State lawmakers will try to reconstitute the Coal Ash Management Commission, which Gov. Pat McCrory disbanded earlier this year after the N.C. Supreme Court ruled the General Assembly had overstepped its bounds by controlling most of the appointments to the commission.
The new approach gives most of the appointments to the governor, and it restores the requirement that the state Department of Environmental Quality report to the commission proposed classifications for when to close all of the coal ash basins.
The proposal will surface in a House Rules Committee meeting on Wednesday. Rep. Chuck McGrady, a Republican from Hendersonville, is leading the effort to salvage the commission.
It would give the governor five appointments to the commission, and the House and Senate would have one each. Originally, the governor, House and Senate each had three appointments, giving the legislature control.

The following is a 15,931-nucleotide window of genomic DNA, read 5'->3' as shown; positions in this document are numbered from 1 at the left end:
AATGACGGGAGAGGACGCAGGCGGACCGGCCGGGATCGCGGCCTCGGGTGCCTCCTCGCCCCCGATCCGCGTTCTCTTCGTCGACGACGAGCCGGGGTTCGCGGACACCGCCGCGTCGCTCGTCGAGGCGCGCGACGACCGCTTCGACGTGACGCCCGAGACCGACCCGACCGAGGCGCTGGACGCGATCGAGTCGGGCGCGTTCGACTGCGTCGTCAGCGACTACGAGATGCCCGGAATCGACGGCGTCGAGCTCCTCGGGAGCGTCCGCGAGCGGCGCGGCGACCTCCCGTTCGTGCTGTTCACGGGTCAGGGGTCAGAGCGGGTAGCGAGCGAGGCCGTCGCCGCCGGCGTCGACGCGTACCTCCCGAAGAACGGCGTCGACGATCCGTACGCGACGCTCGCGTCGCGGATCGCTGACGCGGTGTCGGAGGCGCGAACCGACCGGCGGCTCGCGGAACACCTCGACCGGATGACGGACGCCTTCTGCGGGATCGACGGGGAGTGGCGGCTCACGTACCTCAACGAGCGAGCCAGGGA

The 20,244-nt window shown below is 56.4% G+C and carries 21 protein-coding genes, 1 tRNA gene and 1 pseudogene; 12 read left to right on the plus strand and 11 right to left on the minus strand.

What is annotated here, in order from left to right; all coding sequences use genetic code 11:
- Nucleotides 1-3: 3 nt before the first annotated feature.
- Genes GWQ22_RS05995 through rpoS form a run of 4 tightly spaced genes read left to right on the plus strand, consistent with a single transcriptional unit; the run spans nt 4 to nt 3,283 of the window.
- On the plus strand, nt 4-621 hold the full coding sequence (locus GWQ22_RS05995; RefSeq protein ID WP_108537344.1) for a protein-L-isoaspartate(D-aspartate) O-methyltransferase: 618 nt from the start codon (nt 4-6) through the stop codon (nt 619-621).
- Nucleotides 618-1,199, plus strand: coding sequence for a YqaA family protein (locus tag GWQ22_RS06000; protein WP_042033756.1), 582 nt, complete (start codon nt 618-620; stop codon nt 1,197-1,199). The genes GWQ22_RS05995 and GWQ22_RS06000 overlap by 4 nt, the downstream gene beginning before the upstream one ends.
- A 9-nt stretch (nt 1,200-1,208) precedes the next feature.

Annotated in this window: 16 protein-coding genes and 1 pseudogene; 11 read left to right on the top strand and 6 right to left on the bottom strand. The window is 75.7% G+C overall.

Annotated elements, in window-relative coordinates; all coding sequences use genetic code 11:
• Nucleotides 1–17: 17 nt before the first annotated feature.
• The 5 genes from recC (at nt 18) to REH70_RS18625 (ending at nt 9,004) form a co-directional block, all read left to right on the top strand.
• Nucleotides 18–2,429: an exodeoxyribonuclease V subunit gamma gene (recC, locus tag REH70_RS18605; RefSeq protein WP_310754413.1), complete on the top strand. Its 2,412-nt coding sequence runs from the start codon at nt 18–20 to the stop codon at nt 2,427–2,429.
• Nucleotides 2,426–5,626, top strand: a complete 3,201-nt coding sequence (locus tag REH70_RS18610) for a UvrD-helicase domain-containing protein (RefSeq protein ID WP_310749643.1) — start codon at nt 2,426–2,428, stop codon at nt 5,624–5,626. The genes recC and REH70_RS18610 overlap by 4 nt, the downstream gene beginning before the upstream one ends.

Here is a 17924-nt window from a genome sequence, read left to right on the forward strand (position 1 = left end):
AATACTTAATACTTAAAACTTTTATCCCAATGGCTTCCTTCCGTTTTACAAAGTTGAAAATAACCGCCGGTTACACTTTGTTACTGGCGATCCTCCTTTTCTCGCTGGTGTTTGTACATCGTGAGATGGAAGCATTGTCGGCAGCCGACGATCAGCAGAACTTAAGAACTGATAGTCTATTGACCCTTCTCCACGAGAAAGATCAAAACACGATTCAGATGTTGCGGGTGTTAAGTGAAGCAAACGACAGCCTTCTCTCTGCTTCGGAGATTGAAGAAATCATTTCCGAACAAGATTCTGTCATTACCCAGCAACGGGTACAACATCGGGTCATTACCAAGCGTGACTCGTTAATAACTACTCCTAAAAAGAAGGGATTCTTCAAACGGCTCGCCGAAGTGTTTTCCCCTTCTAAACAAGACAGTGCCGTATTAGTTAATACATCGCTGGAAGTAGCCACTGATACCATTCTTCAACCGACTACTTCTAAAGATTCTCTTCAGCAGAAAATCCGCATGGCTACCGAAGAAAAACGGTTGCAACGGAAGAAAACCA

It would require DEQ to submit recommended basin closure priorities to the commission no later than 10 days after all appointments are made. The commission would then have 120 days to act on those recommendations.
The governor would have to submit his nominations to the commission no later than 15 days after the bill became law.
The bill would also modify appointments to the Mining Commission and the Oil and Gas Commission.